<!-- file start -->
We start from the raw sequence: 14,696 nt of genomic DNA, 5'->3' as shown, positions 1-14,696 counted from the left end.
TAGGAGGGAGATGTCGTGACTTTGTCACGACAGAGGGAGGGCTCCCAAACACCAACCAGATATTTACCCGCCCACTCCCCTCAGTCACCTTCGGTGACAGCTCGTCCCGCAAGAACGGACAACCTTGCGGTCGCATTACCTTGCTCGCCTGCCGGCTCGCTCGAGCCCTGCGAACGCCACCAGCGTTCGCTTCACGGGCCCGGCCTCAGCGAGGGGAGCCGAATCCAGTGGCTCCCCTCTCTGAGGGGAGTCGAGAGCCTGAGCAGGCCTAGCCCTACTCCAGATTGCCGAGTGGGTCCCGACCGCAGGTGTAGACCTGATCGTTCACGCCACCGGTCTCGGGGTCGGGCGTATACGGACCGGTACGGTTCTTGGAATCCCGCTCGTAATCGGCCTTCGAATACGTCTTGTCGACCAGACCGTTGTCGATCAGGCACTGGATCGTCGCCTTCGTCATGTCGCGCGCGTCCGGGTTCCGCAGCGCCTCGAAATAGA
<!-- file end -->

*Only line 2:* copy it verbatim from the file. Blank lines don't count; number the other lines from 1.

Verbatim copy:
TAGGAGGGAGATGTCGTGACTTTGTCACGACAGAGGGAGGGCTCCCAAACACCAACCAGATATTTACCCGCCCACTCCCCTCAGTCACCTTCGGTGACAGCTCGTCCCGCAAGAACGGACAACCTTGCGGTCGCATTACCTTGCTCGCCTGCCGGCTCGCTCGAGCCCTGCGAACGCCACCAGCGTTCGCTTCACGGGCCCGGCCTCAGCGAGGGGAGCCGAATCCAGTGGCTCCCCTCTCTGAGGGGAGTCGAGAGCCTGAGCAGGCCTAGCCCTACTCCAGATTGCCGAGTGGGTCCCGACCGCAGGTGTAGACCTGATCGTTCACGCCACCGGTCTCGGGGTCGGGCGTATACGGACCGGTACGGTTCTTGGAATCCCGCTCGTAATCGGCCTTCGAATACGTCTTGTCGACCAGACCGTTGTCGATCAGGCACTGGATCGTCGCCTTCGTCATGTCGCGCGCGTCCGGGTTCCGCAGCGCCTCGAAATAGA